Australasian Society for Parenteral and Enteral Nutrition guidelines for supplementation of trace elements during parenteral nutrition

Osland, Emma J., Ali, Azmat, Isenring, Elizabeth, Ball, Patrick, Davis, Melvyn and Gillanders, Lyn (2014) Australasian Society for Parenteral and Enteral Nutrition guidelines for supplementation of trace elements during parenteral nutrition. Asia Pacific Journal of Clinical Nutrition, 23 4: 545-554. doi:10.6133/apjcn.2014.23.4.21

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Author Osland, Emma J.
Ali, Azmat
Isenring, Elizabeth
Ball, Patrick
Davis, Melvyn
Gillanders, Lyn
Title Australasian Society for Parenteral and Enteral Nutrition guidelines for supplementation of trace elements during parenteral nutrition
Journal name Asia Pacific Journal of Clinical Nutrition   Check publisher's open access policy
ISSN 0964-7058
1440-6047
Publication date 2014-01-01
Year available 2014
Sub-type Critical review of research, literature review, critical commentary
DOI 10.6133/apjcn.2014.23.4.21
Volume 23
Issue 4
Start page 545
End page 554
Total pages 10
Place of publication Monash University, Wellington, VIC Australia
Publisher H E C Press
Language eng
Formatted abstract
Background: This work represents the first part of a progressive review of AuSPEN’s 1999 Guidelines for Provision
of Micronutrient Supplementation in Adult Patients receiving Parenteral Nutrition, in recognition of the developments in the literature on this topic since that time.

Methods: A systematic literature review was undertaken and recommendations were made based on the available evidence and with consideration to specific elements of the Australian and New Zealand practice environment. The strength of evidence underpinning each recommendation was assessed. External reviewers provided feedback on the guidelines using the AGREE II tool.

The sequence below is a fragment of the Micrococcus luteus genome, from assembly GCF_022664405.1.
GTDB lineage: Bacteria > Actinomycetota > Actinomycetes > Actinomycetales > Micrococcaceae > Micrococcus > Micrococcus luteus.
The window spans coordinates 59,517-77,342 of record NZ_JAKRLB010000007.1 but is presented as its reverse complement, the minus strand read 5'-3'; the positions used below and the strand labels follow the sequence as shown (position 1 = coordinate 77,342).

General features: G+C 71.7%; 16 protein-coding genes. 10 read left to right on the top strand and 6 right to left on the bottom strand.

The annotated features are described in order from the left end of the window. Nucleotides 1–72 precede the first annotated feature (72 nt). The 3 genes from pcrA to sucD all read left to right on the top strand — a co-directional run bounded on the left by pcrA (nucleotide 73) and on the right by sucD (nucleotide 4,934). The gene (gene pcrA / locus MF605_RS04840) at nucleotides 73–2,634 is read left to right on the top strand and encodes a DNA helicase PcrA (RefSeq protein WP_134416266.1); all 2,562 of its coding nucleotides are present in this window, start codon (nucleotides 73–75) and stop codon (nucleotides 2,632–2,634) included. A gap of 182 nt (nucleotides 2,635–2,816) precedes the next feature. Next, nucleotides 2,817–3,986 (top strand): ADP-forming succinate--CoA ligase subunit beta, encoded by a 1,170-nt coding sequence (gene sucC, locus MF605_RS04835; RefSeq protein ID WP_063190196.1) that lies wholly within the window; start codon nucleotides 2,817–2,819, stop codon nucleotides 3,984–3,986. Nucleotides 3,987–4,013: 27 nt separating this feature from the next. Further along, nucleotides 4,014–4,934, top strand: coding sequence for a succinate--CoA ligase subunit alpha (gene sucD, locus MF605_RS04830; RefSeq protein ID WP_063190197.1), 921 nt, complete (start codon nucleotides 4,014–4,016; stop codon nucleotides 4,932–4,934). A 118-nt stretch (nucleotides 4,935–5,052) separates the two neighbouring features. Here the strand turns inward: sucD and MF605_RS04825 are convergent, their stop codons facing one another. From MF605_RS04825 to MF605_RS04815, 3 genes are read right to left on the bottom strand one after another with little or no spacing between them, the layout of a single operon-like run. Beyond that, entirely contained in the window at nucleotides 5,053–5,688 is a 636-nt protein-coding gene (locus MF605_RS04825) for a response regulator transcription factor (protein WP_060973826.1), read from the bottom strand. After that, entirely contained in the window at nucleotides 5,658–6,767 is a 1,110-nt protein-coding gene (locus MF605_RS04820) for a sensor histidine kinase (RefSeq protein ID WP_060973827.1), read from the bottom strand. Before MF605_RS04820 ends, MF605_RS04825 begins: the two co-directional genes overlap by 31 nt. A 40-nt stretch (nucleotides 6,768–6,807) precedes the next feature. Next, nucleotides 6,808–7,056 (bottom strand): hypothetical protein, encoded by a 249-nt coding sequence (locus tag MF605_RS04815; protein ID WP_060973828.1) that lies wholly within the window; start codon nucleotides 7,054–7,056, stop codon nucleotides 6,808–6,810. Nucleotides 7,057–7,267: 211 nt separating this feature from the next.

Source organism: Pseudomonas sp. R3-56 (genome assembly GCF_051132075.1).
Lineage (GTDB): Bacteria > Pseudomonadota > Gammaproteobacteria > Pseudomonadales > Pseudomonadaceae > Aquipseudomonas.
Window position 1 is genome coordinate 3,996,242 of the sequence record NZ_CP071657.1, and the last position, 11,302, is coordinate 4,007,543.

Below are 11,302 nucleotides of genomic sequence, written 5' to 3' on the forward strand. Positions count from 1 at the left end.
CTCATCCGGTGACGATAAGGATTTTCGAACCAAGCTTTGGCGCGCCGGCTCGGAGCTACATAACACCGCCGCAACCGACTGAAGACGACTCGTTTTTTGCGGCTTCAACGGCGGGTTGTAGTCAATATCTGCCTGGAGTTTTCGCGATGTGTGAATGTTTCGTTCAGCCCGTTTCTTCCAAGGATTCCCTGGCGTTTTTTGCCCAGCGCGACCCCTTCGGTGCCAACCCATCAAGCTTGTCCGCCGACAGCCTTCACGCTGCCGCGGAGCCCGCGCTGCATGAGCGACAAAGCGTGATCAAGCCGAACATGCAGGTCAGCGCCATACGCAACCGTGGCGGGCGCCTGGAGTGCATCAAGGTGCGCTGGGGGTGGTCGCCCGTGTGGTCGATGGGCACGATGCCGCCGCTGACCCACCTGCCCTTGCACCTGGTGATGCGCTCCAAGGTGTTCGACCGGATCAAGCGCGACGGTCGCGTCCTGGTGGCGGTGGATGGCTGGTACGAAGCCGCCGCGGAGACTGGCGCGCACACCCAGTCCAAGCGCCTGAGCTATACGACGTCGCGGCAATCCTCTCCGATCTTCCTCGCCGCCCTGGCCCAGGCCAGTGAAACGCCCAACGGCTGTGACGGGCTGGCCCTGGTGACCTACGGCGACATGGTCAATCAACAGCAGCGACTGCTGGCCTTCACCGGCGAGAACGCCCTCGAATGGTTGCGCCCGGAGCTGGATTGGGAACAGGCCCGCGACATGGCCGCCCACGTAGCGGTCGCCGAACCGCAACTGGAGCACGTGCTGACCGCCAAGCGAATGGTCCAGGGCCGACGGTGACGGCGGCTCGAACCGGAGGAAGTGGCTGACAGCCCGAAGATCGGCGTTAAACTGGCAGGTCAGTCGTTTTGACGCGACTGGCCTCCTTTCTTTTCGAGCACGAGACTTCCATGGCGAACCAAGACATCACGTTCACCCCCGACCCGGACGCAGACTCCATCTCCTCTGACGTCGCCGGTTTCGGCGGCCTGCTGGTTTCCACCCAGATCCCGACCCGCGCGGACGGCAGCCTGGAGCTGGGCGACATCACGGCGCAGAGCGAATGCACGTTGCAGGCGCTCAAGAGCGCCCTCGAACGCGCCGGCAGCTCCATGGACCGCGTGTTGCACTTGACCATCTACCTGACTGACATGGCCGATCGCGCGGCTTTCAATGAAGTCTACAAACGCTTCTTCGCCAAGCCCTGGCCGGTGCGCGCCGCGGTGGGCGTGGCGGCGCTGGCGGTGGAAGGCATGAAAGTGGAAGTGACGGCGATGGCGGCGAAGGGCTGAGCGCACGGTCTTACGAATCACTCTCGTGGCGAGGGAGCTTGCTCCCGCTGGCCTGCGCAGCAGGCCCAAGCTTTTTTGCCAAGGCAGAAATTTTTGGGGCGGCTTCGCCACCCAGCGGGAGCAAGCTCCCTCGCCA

Results:
Reduced doses of manganese, copper, chromium and molybdenum, and an increased dose of selenium are recommended when compared with the 1999 guidelines. Currently the composition of available multi-trace element formulations is recognised as an obstacle to aligning these guidelines with practice. A paucity of available literature and limitations with currently available methods of monitoring trace element status are acknowledged.  The currently unknown clinical impact of changes to trace element contamination of parenteral solutions with contemporary practices highlights need for research and clinical vigilance in this area of nutrition support practice.

Conclusions: Trace elements are essential and should be provided daily to patients receiving parenteral nutrition. Monitoring is generally only required in longer term parenteral nutrition, however should be determined on an individual basis. Industry is encouraged to modify existing multi-trace element solutions available in Australia and New Zealand to reflect changes in the literature outlined in these guidelines. Areas requiring research are highlighted.
Keyword Trace elements
Guidelines
Parenteral nutrition
Manganese
Selenium
Q-Index Code C1
Q-Index Status Confirmed Code
Institutional Status UQ

Document type: Journal Article
Sub-type: Critical review of research, literature review, critical commentary
Collections: Official 2015 Collection
School of Human Movement and Nutrition Sciences Publications
 
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